Despite my better outlook, everything hurt, and I was still moving freakishly slow. I had already been out there for 24 hours of moving through mountains, rain, cold, and I was no where close to being finished. I still had another marathon to cover….somehow.
“You need to eat more.” Sean kept shouting into the wind.
“Shut up about it Fig. I’m eating what I can.” I said, walking slowly, shoving food I couldn’t stomach into my jacket pockets instead of my face. I knew I would pay for not eating a ton, but at this point, I didn’t really give a crap. It was going to be all mental like it always was.
“I’m just sayin’, Ash. You do this every time. You need to eat more so you actually pull off a finish. Because at this rate, it’s gonna be close.”
“Whatever, Fig. You’re pissing me off.” I laughed. I was incredibly grateful that Sean stayed with me so long and lifted my spirits. But, I knew it wasn’t going to get any better, and pretty soon I was gonna need the big guns…. “How long until we see Daniel?”
“We’re almost back. Just a couple more miles. Keep movin’, Ash. You got this.”
As the 2nd nightfall of the weekend approached, the wind picked up again, the temps dropped back down, and the rain began to fall. I knew I was definitely in for more torture.
We finally reached 80 miles, and it was time for my backbone, Dan, to take over for the tough stuff. The last 20 of a hundred never look good on anyone, but they look especially bad on me. I needed Dan to push the ultra buttons only he knew well enough to push, and to say the things I needed to hear.
“Be sure she eats and takes in fluids, man. She isn’t eating good enough.” I heard Sean tell Dan.
“Typical.” He said back, as he shoved a bottle of Tailwind in my face.
My resolve strengthened. I took off for the next leg of the course, taking a swig of the powerful fuel.
I kept silent for the next few miles and moved hard along the trail. One foot in front of the other.
Up the mountain...feel the pain.
Down the mountain…feel more pain.
The weather was a total beat down, and it took everything in me to focus on that finish, but I was focused. Kicking rocks every step of the way. Frozen to the bone. It never stopped, and I didn’t expect it to. I just zoned out completely and moved forward….This isn’t running. This is surviving an ultra.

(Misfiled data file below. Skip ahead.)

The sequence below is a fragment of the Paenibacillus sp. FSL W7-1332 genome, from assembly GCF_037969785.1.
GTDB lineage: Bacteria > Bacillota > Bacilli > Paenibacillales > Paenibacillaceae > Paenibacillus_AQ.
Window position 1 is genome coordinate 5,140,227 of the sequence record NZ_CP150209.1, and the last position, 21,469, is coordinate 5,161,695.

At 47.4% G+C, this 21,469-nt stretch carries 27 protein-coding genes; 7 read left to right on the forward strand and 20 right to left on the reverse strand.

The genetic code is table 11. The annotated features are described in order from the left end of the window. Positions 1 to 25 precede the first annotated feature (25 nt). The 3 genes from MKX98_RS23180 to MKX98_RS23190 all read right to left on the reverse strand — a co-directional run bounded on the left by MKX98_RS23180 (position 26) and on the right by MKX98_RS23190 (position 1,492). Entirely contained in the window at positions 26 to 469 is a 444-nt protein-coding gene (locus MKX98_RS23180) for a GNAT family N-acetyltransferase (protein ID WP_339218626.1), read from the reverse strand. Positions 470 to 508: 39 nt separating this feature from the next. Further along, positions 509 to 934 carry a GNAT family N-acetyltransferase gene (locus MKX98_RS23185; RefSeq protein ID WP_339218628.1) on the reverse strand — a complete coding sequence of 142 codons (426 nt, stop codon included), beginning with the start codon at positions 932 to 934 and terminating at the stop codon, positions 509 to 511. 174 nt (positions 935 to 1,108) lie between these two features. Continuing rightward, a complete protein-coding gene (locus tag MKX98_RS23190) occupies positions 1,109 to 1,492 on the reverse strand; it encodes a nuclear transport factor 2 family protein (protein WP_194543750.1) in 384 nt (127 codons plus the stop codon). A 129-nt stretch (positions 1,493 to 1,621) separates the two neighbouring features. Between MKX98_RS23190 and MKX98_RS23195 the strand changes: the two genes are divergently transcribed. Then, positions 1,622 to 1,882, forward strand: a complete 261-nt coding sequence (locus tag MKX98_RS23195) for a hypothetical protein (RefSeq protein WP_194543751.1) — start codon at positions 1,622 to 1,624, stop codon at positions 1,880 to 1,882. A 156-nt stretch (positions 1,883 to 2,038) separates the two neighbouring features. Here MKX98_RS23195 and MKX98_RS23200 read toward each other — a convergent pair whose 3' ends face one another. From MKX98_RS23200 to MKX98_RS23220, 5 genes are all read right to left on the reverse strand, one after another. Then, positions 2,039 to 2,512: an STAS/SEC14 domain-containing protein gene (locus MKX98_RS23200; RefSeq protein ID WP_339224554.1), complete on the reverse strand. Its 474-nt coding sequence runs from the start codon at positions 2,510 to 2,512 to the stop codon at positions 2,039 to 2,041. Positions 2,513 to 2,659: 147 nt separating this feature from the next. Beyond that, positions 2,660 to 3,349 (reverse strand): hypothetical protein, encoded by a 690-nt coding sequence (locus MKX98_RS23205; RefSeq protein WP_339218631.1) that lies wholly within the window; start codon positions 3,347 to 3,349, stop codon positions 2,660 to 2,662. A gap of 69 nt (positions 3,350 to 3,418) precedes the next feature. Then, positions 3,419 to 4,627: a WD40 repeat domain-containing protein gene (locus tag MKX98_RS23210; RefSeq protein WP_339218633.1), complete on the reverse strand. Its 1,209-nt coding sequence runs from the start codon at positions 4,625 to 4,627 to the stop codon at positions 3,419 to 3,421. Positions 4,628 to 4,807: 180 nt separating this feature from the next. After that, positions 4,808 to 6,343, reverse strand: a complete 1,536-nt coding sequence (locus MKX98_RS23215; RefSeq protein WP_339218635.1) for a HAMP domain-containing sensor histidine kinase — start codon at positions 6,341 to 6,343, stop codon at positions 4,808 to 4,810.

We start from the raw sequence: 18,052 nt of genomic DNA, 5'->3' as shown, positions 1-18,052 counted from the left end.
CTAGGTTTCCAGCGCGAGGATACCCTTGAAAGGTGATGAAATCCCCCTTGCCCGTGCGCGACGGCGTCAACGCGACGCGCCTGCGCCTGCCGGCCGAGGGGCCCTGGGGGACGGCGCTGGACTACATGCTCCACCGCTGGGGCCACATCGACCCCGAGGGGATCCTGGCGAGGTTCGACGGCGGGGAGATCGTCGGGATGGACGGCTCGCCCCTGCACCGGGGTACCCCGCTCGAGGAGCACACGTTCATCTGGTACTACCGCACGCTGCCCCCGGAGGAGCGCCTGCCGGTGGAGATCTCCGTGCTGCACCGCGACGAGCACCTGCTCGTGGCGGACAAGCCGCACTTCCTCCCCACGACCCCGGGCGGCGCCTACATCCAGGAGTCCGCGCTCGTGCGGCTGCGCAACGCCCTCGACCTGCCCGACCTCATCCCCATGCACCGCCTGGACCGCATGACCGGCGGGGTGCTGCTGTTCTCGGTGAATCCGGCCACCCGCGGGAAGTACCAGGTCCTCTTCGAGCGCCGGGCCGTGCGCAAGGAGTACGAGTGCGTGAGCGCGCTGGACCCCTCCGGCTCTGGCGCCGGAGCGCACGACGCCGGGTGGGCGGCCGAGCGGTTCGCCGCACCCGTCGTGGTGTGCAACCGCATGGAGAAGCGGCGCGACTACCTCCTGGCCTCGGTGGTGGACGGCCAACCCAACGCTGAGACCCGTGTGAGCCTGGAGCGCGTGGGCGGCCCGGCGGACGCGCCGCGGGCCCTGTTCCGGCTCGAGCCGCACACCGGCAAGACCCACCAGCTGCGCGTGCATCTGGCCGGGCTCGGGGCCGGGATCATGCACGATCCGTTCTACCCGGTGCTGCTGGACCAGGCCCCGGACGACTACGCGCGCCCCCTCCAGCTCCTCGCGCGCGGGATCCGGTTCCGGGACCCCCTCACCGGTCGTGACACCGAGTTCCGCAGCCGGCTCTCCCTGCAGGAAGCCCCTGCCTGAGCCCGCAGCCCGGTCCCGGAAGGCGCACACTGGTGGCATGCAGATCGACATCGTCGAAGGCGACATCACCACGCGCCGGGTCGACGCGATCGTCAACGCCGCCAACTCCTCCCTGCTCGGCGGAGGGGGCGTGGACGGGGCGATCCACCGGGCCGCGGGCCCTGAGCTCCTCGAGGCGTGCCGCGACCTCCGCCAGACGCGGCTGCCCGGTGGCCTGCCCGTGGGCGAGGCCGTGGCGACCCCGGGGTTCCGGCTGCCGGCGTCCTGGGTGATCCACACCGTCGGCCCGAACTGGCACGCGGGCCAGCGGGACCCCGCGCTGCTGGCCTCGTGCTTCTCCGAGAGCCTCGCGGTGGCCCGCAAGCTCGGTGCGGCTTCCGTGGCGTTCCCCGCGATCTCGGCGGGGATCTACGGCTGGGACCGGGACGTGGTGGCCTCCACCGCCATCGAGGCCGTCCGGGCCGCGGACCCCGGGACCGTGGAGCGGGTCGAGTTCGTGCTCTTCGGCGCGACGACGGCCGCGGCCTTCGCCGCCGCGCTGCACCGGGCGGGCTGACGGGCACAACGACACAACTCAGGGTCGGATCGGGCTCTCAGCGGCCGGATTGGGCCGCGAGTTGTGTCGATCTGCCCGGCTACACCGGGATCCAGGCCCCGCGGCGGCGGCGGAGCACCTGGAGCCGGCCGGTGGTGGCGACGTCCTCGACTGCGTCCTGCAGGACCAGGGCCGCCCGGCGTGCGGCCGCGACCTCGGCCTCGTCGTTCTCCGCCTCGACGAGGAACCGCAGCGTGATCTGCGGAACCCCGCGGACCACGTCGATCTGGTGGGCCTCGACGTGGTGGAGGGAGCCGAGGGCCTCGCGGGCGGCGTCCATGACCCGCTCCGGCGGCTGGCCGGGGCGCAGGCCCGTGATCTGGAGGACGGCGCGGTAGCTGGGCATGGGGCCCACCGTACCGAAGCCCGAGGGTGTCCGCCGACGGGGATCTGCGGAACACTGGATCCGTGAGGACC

At some point, the lack of eating must have caught up to me, or maybe I was just tired from almost two days in the mountains with no sleep… I don’t know how or why it happened, but after a few of the miles with Dan behind me, I started noticing some weird things. Very weird things. Weird things like little girls holding jack-o-lanterns in the forest. Weird things like absurd amounts of graffiti on the rocks that I didn’t notice the first 50 miles. The trees…. jumping?
“Dan! Holy crap. Did you see that creepy little girl with the pumpkin? Where are her parents? It’s freaking freezing…What is she even doing out here?”
“What little girl? What the heck are you talking about? There’s nobody out here but other nuts running like you.”
“But… she’s…. right there.” ……Nobody?.…..Just trees.
I was hallucinating. Bad. Snapping in and out of it, I prayed it wouldn’t get worse. I skittishly kept moving forward into the darkness.
Focus….Is that a… stop sign in the forest? What the..….Focus…..Wait. Hold on. When and how did our kids get here?!….. FOCUS!
“Let’s talk. What’s on your mind?” Dan asked, noticing I was struggling, and trying to distract me.
“What’s on my mind?” I started to cry, frustrated, “I’m scared Daniel. I’m scared for Levi. And for Alyssa. They haven’t even been married a year, Dan. What if he’s not okay? What if he doesn’t make it out of this?? Everyone is home and upset, and I’m on the side of this stupid mountain doing yet another stupid race! I feel so terrible. So selfish… and I can’t think straight. And I want to go home!” I cried, desperate for relief from the nightmare in my brain, and the far scarier nightmare of my reality.
“He’s gonna be okay, baby. They will get through this. But if you want to get home, you need to keep moving forward Ash.”
So, I kept moving, and I tried to keep my mind straight. But after a few more moments, there was nothing more I could do. The trail started to move on me…. Obviously the trail itself didn’t actually move, but my mind was bad off, and my vision even more so. I was convinced that it was “jumping” and the effect caused me to stumble. Over and over again.
“Daniel. What’s happening to the trail?! It’s moving, Daniel! Please! Make it stop!” I cried out.